I spent much of my undergraduate life in UC Berkeley’s Astronomy department. I was an astrophysics and physics double major for quite a while, and I spent countless hours working with our undergraduate-built rooftop radio telescope (shown), both helping build it and serving as a teaching assistant in the laboratory course we designed around it. (Our article on the rooftop telescope was my first published paper!) It’s especially disturbing, therefore, to read the recent news about a nine-year pattern of sexual harassment by Berkeley astronomy professor Geoff Marcy, as revealed in a recent investigation publicized by Buzzfeed. The behavior is bad enough, but what’s really dismaying, as Michael Eisen and other have pointed out, is that according to Berkeley’s statements there are no consequences other than perhaps a firm talking to for repeatedly behaving in ways that are obviously wrong. “Obviously” is not open to much debate, and it seems like issues with Marcy’s behavior were pointed out to him many times over the past years — you can read the links for details. (New: a good summary from the Chronicle of Higher Education.) The university’s response is that there will be no leniency for future violations. Seriously.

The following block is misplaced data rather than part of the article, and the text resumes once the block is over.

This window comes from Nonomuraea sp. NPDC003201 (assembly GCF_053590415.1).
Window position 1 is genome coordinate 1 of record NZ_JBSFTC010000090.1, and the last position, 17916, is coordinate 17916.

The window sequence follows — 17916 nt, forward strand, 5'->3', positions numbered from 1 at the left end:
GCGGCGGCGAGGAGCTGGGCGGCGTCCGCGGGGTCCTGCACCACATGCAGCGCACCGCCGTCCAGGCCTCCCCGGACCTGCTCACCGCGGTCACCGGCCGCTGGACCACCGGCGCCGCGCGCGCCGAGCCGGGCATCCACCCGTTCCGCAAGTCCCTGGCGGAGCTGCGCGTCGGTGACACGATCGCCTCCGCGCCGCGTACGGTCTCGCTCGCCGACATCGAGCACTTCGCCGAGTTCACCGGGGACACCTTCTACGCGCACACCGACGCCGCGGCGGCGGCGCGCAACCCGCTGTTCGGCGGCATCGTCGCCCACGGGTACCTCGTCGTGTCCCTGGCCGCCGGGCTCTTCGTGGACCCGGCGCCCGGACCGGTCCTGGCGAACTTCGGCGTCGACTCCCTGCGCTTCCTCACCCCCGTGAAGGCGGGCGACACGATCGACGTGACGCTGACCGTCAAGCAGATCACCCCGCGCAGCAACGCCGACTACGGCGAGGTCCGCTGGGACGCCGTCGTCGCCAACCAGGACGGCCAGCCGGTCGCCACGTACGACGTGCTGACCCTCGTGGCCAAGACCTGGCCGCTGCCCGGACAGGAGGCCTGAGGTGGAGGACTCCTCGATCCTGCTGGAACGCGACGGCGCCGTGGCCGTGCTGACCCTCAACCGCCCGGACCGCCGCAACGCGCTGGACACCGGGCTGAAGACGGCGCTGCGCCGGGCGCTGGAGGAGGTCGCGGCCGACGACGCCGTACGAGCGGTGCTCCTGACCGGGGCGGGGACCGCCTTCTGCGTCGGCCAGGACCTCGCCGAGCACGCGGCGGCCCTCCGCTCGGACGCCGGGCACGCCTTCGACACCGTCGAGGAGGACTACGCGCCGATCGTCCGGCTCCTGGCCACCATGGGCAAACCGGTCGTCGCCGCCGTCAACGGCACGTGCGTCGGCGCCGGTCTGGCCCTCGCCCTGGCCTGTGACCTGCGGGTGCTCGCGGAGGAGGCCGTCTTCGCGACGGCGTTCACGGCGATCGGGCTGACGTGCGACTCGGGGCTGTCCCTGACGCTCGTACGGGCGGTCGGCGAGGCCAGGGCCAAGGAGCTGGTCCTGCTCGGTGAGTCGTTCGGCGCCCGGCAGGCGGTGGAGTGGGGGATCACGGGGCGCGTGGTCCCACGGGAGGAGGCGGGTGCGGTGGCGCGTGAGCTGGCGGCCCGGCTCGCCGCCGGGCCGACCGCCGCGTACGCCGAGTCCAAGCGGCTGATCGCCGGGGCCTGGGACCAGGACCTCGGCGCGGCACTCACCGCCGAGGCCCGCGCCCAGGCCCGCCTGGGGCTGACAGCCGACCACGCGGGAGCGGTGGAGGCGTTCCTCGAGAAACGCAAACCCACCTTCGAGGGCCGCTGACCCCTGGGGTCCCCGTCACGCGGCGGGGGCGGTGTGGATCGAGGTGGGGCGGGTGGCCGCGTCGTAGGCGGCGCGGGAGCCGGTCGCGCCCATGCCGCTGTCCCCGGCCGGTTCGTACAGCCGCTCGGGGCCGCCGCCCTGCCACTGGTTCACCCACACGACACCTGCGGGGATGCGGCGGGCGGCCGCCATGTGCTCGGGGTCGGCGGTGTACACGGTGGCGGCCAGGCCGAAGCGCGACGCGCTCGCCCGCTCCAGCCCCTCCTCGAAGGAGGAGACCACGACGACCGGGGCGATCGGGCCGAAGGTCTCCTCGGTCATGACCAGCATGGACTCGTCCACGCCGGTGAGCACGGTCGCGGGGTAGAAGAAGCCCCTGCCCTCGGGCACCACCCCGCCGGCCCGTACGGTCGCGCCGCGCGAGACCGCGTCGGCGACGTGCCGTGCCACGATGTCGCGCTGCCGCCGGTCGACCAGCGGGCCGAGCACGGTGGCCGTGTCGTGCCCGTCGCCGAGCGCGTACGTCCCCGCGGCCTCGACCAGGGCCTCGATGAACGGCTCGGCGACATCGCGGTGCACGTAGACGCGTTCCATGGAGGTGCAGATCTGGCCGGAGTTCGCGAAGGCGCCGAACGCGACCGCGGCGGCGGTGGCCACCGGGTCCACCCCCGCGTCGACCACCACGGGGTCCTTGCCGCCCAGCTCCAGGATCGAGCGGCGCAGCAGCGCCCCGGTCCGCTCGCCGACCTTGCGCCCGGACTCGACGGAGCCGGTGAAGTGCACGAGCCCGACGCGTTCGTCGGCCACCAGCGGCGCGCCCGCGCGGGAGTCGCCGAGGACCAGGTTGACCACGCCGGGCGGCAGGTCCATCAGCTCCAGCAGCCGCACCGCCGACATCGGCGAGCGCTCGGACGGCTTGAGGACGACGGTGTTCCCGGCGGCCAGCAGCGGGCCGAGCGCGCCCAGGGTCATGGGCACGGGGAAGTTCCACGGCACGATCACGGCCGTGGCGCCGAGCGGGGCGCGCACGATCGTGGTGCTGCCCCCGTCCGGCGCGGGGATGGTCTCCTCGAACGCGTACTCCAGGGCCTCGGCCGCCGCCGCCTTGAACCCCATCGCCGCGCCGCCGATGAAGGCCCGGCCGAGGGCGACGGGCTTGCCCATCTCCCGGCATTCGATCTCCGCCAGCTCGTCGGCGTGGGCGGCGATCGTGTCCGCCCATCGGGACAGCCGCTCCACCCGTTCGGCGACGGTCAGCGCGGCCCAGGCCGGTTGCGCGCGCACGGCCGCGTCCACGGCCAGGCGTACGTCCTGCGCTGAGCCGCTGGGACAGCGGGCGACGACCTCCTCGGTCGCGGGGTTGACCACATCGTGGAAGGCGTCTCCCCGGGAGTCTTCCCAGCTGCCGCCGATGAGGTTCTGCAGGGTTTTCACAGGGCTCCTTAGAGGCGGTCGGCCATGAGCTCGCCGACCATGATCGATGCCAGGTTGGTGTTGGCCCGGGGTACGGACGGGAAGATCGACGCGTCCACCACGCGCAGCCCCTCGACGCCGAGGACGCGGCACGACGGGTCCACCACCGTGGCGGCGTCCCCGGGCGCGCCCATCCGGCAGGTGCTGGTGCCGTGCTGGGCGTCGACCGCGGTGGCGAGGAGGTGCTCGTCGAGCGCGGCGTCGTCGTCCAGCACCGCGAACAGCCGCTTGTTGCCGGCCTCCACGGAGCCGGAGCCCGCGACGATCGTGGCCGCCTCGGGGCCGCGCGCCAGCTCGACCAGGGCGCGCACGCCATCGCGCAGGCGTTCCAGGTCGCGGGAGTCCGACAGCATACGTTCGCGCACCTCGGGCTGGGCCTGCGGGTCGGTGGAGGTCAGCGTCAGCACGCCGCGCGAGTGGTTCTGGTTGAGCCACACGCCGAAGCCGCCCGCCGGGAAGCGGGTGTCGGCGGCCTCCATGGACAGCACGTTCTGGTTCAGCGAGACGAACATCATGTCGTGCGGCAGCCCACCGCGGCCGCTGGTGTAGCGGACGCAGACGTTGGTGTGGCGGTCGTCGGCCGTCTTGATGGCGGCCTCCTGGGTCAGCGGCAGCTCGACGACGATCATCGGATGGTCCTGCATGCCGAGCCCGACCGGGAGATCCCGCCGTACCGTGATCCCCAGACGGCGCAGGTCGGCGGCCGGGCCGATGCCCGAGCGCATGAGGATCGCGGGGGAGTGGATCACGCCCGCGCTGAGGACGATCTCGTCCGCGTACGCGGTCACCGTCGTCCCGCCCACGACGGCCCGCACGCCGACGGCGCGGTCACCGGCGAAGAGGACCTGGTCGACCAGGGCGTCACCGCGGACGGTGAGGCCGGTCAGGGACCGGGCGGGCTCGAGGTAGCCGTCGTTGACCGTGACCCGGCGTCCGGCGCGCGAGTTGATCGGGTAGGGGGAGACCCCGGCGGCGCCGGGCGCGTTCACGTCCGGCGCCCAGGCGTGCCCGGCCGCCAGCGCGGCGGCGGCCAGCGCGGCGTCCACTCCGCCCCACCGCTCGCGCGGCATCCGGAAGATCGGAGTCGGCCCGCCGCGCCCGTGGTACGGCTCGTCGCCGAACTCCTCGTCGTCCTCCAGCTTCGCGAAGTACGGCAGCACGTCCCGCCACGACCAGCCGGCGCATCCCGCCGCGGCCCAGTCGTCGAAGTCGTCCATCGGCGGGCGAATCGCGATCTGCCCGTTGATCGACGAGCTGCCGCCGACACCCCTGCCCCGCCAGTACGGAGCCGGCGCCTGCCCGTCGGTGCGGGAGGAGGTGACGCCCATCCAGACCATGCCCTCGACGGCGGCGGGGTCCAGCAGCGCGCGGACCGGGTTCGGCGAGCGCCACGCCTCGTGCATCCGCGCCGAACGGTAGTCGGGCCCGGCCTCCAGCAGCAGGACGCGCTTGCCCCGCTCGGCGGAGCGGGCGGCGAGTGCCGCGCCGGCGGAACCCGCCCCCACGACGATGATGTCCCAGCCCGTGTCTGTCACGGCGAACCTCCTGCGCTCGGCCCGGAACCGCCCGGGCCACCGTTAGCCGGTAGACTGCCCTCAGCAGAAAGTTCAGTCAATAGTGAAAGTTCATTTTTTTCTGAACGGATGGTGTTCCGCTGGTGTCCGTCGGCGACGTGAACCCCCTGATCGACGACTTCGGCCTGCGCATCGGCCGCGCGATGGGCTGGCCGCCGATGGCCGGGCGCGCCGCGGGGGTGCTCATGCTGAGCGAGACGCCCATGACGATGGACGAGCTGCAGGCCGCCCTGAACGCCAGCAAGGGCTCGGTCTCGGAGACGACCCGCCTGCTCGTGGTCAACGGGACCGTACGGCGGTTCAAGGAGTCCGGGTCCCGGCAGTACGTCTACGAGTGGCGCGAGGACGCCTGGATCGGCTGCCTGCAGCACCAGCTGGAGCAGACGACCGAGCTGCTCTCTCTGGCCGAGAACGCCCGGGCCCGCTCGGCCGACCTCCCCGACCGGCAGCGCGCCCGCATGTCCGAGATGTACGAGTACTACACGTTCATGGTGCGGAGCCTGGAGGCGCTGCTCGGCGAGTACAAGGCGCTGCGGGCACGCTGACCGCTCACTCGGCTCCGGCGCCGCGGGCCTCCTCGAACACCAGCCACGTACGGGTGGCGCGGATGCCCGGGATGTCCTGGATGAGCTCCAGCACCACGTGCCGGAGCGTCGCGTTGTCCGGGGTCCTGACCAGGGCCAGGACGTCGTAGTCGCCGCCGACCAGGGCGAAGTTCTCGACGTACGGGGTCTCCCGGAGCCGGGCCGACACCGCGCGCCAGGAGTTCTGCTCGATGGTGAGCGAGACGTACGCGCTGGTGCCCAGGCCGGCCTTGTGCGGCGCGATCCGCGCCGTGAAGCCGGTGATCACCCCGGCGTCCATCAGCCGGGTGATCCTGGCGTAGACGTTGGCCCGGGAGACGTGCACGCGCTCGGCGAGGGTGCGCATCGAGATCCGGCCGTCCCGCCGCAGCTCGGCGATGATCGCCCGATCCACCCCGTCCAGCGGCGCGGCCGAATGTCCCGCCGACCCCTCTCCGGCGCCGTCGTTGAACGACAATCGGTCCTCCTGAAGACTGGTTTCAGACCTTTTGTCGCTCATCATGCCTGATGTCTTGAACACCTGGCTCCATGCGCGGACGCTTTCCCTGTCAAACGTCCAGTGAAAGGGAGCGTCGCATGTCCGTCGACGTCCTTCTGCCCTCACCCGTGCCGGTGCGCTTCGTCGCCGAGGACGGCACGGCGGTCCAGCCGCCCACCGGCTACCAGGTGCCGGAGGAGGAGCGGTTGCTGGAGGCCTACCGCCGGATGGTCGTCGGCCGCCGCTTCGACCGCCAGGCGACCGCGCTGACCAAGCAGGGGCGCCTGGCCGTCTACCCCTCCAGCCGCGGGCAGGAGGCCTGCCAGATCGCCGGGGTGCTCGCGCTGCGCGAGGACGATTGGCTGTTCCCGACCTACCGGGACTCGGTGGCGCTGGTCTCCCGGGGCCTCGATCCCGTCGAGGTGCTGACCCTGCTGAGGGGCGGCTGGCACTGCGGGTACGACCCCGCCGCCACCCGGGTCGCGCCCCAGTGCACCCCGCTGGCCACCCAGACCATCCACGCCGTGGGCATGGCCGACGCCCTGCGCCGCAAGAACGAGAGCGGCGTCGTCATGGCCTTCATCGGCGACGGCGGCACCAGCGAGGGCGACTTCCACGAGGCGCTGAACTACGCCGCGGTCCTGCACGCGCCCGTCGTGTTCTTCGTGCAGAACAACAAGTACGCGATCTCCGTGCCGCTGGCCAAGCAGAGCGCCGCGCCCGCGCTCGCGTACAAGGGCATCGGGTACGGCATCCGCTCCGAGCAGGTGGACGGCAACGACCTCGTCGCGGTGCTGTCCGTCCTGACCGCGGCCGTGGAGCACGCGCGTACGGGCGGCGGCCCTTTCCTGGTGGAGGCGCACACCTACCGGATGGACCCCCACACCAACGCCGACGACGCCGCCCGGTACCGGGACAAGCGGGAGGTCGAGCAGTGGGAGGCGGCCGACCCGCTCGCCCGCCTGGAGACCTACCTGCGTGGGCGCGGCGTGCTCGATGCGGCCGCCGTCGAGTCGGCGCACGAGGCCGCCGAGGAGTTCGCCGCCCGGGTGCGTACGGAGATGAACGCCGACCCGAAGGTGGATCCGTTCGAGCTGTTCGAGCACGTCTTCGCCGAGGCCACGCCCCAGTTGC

One encouraging development, though, is that nearly all of the Astronomy department faculty have signed a letter stating that Marcy should no longer be part of the faculty. I’m happy, though certainly not surprised, to see that Carl Heiles, the main faculty supervisor of our undergraduate radio astronomy efforts, is a signatory. Working and studying in Berkeley’s astronomy department had an enormous influence on my development as a scientist, and I remember it very fondly as an environment that was stimulating and challenging as well as friendly and supportive. The faculty who worked with us — most notably Prof. Carl Heiles and Dr. Dick Treffers — were wonderful. I’ll also note, by the way, that two of the four student authors on the paper linked above are women — one of whom, unlike me, is now an Astronomy professor.
I hope that other students at Berkeley today and in years to come can have the same sorts of experiences that I did. I’m dismayed that Berkeley’s administration appears to support the activity of a faculty member who, it seems, has very different views on meaningful interactions with students. I wouldn’t advocate sacking him altogether (though I don’t think this is out of the question), but I would at least have hoped for a period of barring Marcy from supervision of and contact with students (with a corresponding loss of pay).
(Note: the title refers to my previous post, not other problems at Berkeley.)
Update: As I was inserting links before posting this, I learned that Geoff Marcy, a few hours ago, resigned from Berkeley’s astronomy department.